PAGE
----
Thursday, November 26th, 2009
International pension funds have recognised the local value proposition and invested well over $1.5 billion (about three times the local total) into Australian agriculture. If Australian superannuation funds had invested in Australian agri, their members would have been buffered from the super slaughter of the GFC.

AAG Executive Chairman, Marcus Elgin said "the GFC has wiped out 27% of Australians superannuation contributions [1]. If some of the money managed by superannuation funds was invested in the top 25% of agriculture, then those funds would not have suffered as much a loss of value. It is proof of the simplest idea of reducing risk through diversification".

Most Australian superannuation funds have yet to acknowledge that the top 25% of Australian agriculture is a viable investment option, despite providing 11.2 per cent returns over the last 12 years but with only one third of the volatility of the All Ords, according to the paper Does Agriculture Improve Portfolio Performance by leading agribusiness researcher Australian Agribusiness Group (AAG). In FY 2009, AAG sister company AAG Investment Management has seen no reduction in the capital value of their nationwide $300m+ portfolio under management.

"Superannuation funds should acknowledge agriculture acts as a "shock absorber" during difficult times because of its negative correlation to major asset classes such as Australian and international shares, low volatility and it's slower investment cycle" said Marcus Elgin.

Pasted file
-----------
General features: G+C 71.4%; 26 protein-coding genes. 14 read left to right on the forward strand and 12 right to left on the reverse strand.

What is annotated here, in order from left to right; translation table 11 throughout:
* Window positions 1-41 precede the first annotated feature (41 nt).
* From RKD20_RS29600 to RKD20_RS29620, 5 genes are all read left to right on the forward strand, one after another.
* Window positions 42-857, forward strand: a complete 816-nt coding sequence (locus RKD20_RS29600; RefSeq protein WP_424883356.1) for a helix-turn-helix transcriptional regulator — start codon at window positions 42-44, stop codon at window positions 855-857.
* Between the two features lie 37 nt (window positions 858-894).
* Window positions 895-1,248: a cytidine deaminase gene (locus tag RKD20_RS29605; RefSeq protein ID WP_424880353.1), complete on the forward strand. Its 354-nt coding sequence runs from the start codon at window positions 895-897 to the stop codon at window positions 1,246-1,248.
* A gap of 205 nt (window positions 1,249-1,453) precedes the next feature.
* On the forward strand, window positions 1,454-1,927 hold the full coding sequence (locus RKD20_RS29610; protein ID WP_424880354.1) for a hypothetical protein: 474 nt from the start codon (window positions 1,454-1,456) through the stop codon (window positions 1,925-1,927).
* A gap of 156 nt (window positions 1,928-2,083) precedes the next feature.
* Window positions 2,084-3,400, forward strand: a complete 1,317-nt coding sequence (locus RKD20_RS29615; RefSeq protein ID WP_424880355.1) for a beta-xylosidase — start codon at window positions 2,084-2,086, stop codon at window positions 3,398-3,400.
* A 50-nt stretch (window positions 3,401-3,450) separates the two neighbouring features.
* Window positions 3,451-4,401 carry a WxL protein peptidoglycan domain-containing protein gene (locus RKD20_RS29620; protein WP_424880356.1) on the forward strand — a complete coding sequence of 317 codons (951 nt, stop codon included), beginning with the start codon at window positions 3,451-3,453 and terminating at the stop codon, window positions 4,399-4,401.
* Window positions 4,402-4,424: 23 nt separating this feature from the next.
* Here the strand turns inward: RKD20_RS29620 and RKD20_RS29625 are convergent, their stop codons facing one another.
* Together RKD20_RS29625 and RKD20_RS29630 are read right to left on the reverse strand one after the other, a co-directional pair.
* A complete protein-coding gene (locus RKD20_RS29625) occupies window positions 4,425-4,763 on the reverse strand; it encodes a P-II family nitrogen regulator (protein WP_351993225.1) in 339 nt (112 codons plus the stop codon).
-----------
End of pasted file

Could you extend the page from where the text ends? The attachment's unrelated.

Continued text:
"Does Agriculture Improve Portfolio Performance provides the evidence for Australian superannuation funds to question why they only have a negligible allocation to agriculture, and to change that position now. Agriculture is a stable, low volatility, tangible asset," said Marcus Elgin. "Australia is a globally competitive agricultural player, in a context where the fundamentals of the need for an increasing food supply are unquestionable. Remember - if you don't eat, you die."

"From 1992, Australian's have compulsorily been contributing to their superannuation. We are sure that they would rather be investing in something real, something tangible, something Australian, and something that Australia does really well in. Something not volatile and something which has a demonstrable, long term track record of 10% plus compound annual growth. That "something" is top 25% of agriculture. Superannuation investment strategies should be about securing the future - clearly, much of the investments made over the last few years are not doing that." said Marcus Elgin.

[1] Annual Global Wealth Report, released by management consultancy Boston Consulting Group.

- Ends -

Contact Profile

Australian Agribusiness Group (AAG)

AAG is a privately owned company, formed in 1997. AAG provides expertise in research, consulting into the agri finance sector, and investment management. Over the last 12 years AAG has become a market leader in each of these fields.

More information on AAG is available at
Sasha Alphonso
P: +61 3 96026501
M: 0402 561 848


Australia has a trillion dollars worth of superannuation funds under management but less than 0.01 per cent is invested in Australian agriculture.


More Formats

View QR Code